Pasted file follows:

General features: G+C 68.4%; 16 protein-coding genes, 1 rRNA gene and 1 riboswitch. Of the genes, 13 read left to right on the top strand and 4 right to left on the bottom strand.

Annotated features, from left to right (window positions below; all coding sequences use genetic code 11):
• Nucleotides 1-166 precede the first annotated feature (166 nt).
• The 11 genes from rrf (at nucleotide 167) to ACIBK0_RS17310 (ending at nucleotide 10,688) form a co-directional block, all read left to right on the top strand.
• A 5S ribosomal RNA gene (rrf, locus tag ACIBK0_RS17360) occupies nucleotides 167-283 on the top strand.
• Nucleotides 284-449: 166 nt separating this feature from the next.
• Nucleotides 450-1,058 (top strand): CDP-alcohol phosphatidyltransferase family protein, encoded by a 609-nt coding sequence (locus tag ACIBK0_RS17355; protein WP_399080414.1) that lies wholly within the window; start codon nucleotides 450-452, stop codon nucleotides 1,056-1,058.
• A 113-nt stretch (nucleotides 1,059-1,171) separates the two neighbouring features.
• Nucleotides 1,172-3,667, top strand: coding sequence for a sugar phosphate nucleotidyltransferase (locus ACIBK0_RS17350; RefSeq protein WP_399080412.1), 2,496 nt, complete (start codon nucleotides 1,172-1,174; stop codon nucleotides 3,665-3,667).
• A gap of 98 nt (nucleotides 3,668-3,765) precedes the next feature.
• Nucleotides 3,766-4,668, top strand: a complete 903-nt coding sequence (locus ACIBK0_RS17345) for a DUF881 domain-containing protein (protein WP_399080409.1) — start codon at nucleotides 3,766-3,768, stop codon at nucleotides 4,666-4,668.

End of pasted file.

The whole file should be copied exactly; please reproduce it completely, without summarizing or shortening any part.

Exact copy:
General features: G+C 68.4%; 16 protein-coding genes, 1 rRNA gene and 1 riboswitch. Of the genes, 13 read left to right on the top strand and 4 right to left on the bottom strand.

Annotated features, from left to right (window positions below; all coding sequences use genetic code 11):
• Nucleotides 1-166 precede the first annotated feature (166 nt).
• The 11 genes from rrf (at nucleotide 167) to ACIBK0_RS17310 (ending at nucleotide 10,688) form a co-directional block, all read left to right on the top strand.
• A 5S ribosomal RNA gene (rrf, locus tag ACIBK0_RS17360) occupies nucleotides 167-283 on the top strand.
• Nucleotides 284-449: 166 nt separating this feature from the next.
• Nucleotides 450-1,058 (top strand): CDP-alcohol phosphatidyltransferase family protein, encoded by a 609-nt coding sequence (locus tag ACIBK0_RS17355; protein WP_399080414.1) that lies wholly within the window; start codon nucleotides 450-452, stop codon nucleotides 1,056-1,058.
• A 113-nt stretch (nucleotides 1,059-1,171) separates the two neighbouring features.
• Nucleotides 1,172-3,667, top strand: coding sequence for a sugar phosphate nucleotidyltransferase (locus ACIBK0_RS17350; RefSeq protein WP_399080412.1), 2,496 nt, complete (start codon nucleotides 1,172-1,174; stop codon nucleotides 3,665-3,667).
• A gap of 98 nt (nucleotides 3,668-3,765) precedes the next feature.
• Nucleotides 3,766-4,668, top strand: a complete 903-nt coding sequence (locus ACIBK0_RS17345) for a DUF881 domain-containing protein (protein WP_399080409.1) — start codon at nucleotides 3,766-3,768, stop codon at nucleotides 4,666-4,668.